Airport Solar Array Will Save City, School District Money

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Kevin Murphy

MIDDLETON–The solar array to be installed at the Middleton Municipal Airport is estimated to save the city of Middleton and the Middleton-Cross Plains School District a combined estimated $1.41 million during the next 30 years compared to rates from non-renewable energy sources, according to local officials.

The school district anticipates saving $28,381 in electricity costs during the first year the array is operational and $1.059 million by 2048, according to Perry Hibner, district spokesman.

“We are basing the savings on the current prices for electricity and fuels. If they go up, our savings should go up. If they go down, our savings would be less,” he wrote Tuesday in response to a reporter’s questions.

The city should save an estimated $353,000 during the next 30 years, said Abby Attoun, director of planning and community development.

The airport solar array, combined with other budgeted or constructed solar initiatives, also should push the city government halfway toward its renewable energy goal, Attoun said.

The Common Council set a goal of obtaining 100 percent of its electricity needs from renewable energy by 2035. Discussions have begun at the school district about development a renewable energy policy.

“We live in a community and region that values the environment and understands there are consequences to using fossil fuels. We are always looking for ways that we can be good partners and good stewards of taxpayer money,” Hibner wrote.

On Monday, the Public Service Commission issued a written Renewable Energy Rider (RER) that set the cost of electricity to be generated by the 17,000-panel solar array at the airport at $.06 per kilowatt hour with a two percent annual escalator.

The REF contract with MGE is for 30 years.

“RER helps us get to our goals even faster than compared with doing our own projects here and there,” Attoun said.

The city is buying 0.5 megawatt and the school district is buying one megawatt of the solar array’s 5-megawatt output. The remainder will be available for subscription to residents and business customers through MGE’s Shared Solar Program.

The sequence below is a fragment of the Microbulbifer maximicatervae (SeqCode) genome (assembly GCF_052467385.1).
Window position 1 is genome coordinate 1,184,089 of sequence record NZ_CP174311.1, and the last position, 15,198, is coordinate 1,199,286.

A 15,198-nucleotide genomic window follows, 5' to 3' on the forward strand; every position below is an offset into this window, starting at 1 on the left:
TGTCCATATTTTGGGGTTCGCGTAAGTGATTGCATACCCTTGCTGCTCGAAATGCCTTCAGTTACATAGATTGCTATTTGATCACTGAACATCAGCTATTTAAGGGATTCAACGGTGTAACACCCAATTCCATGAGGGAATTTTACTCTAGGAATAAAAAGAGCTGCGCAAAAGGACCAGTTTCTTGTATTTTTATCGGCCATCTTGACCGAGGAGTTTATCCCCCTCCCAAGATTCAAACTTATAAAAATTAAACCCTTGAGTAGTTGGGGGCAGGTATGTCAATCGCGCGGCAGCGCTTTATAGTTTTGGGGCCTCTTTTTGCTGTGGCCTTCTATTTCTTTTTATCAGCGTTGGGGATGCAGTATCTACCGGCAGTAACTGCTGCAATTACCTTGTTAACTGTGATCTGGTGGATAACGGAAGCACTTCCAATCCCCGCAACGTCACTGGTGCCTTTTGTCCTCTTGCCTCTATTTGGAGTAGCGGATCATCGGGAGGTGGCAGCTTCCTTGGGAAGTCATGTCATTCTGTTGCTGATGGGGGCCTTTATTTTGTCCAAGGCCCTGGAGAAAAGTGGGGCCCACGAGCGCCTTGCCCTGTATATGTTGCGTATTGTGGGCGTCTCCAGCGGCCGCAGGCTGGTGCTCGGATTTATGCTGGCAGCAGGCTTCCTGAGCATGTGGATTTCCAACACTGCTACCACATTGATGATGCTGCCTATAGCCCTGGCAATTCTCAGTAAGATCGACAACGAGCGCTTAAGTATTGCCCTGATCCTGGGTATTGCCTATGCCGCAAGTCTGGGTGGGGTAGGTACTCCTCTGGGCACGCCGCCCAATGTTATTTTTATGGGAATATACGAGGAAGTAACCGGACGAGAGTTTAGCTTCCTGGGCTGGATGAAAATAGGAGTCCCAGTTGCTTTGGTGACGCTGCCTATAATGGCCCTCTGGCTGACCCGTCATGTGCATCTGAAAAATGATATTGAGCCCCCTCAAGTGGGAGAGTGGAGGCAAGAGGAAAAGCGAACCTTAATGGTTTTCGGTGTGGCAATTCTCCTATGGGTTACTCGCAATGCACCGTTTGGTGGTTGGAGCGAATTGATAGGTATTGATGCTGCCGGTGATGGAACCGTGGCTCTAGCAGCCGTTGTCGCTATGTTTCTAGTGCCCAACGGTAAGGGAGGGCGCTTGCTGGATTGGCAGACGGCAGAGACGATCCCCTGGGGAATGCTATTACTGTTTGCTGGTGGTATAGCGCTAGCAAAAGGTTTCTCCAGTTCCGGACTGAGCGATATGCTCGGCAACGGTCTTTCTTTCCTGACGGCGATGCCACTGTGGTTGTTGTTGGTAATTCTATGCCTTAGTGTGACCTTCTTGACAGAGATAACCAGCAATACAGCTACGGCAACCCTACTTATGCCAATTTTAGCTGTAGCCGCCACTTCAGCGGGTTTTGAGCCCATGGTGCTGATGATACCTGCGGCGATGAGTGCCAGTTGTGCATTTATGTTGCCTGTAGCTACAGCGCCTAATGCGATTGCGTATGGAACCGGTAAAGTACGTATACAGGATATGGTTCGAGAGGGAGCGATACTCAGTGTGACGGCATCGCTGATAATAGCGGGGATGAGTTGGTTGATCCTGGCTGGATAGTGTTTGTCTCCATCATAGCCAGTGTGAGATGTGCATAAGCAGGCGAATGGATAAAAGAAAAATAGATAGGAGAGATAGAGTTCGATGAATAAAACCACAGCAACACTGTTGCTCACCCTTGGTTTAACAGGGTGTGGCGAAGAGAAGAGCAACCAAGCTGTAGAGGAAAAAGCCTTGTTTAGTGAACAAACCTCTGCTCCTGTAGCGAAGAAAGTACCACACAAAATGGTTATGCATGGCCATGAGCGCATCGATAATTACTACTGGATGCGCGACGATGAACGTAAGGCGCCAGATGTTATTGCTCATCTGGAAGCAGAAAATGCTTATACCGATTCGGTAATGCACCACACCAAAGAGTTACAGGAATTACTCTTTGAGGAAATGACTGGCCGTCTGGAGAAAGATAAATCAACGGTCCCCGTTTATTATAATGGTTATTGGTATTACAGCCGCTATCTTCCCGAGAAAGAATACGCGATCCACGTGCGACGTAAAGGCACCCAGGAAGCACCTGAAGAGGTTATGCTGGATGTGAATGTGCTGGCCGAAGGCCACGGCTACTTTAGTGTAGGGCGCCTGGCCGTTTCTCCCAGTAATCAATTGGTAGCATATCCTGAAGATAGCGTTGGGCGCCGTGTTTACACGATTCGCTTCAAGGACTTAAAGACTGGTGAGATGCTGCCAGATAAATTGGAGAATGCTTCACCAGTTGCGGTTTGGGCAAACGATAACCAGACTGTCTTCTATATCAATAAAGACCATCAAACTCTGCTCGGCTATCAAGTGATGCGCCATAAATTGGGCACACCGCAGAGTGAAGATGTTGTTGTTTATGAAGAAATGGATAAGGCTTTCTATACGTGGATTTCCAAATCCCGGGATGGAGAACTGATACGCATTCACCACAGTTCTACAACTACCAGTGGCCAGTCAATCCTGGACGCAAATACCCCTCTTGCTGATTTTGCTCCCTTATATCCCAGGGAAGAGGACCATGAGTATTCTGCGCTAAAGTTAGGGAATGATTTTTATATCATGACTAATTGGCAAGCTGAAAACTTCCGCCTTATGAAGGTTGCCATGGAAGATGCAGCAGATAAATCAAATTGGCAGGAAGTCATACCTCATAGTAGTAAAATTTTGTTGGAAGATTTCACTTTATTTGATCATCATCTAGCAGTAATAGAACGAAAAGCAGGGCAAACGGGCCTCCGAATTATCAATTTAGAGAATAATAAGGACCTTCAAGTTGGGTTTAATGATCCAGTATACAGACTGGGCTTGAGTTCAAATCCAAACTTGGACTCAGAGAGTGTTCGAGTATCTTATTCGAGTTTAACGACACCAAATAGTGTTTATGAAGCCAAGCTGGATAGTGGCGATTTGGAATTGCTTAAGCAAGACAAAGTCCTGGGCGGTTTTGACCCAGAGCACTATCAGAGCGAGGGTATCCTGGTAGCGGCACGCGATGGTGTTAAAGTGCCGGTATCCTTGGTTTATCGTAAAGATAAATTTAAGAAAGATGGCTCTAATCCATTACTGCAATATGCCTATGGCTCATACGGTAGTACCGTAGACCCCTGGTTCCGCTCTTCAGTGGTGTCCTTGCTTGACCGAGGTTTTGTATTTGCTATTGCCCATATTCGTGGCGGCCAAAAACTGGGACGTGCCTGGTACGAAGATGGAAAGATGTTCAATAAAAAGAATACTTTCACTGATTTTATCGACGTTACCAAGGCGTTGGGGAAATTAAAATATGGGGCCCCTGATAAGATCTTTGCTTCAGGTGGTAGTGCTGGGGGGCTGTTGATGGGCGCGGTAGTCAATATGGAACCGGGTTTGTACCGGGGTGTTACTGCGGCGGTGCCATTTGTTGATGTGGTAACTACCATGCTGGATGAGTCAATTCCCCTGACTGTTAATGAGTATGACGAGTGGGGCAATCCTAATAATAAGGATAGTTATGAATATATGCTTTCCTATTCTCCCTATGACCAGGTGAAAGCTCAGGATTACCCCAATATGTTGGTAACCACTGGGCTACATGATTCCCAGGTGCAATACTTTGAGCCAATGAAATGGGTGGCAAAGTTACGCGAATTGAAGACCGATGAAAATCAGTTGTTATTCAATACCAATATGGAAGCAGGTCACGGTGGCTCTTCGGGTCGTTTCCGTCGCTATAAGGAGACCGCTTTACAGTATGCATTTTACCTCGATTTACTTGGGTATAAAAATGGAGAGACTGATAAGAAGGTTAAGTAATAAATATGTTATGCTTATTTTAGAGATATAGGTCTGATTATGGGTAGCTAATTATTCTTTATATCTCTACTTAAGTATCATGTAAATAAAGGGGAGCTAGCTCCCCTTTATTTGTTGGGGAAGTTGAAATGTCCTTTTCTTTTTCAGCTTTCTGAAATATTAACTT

The advantage to the city is the stable electricity rate the rider provides into the future, Attoun said.

“There’s an assumption that energy rates will go up in the future faster than the rate in the rider,” she said.

The array is to be built on approximately 22 acres in a buffer area north of the paved runway and east of the crosswind grass runway. MGE hasn’t determined when construction will begin but Attoun hopes it’s this year, noting that the contractor has order the materials. 

“If it is built this year, it would be the largest solar project in the state…in terms of output,” she said.

However, it will be greatly eclipsed when the 300-megawatt Badger Hollow Solar Farm goes online. That project is designed to be the biggest in the Midwest with one million solar panels spread across 3,500 acres in Iowa County. The project was approved by the PSC in April.

“The solar array will utilize ‘tracking’ technology to increase the amount of sunlight the panels can ‘harvest’ by more than 25 percent compared to fixed solar arrays,” according to Kaya Freiman, MGE’s spokesperson.

The Federal Aviation Administration gave final approval for the airport array earlier this month finding it a compatible use with the lease revenue dedicated to airport purposes.

The lease with MGE is the greater of $400 per acre, with a two percent annual escalator, or 120 percent of the average non-irrigated cropland cash rental charged in Dane County, according to Attoun.

The land lease is separate from the RER as MGE planned to have the array built whether or not the city or school district wanted to subscribe to its output, she said.

The array is estimated to cost $8.6 million to construct, according Freiman.

The city has a solar array on the roof of the Municipal Operations Center (MOC), currently the largest in the state at a municipal installation. Also, one on the roof of the police station plus a pavilion on Terrace Ave.

The city doesn’t contract for output from MOC roof array, Attoun said. Instead, MGE leased the location in exchange for constructing an array on the roof of the police station which provides 25 percent of electricity used at the building, the largest electricity user among city departments, she said.

Three more arrays have been included in the 2019 capital budget but not yet constructed. They are to be located on the roofs of the recycling center, the EMS building and the senior center.

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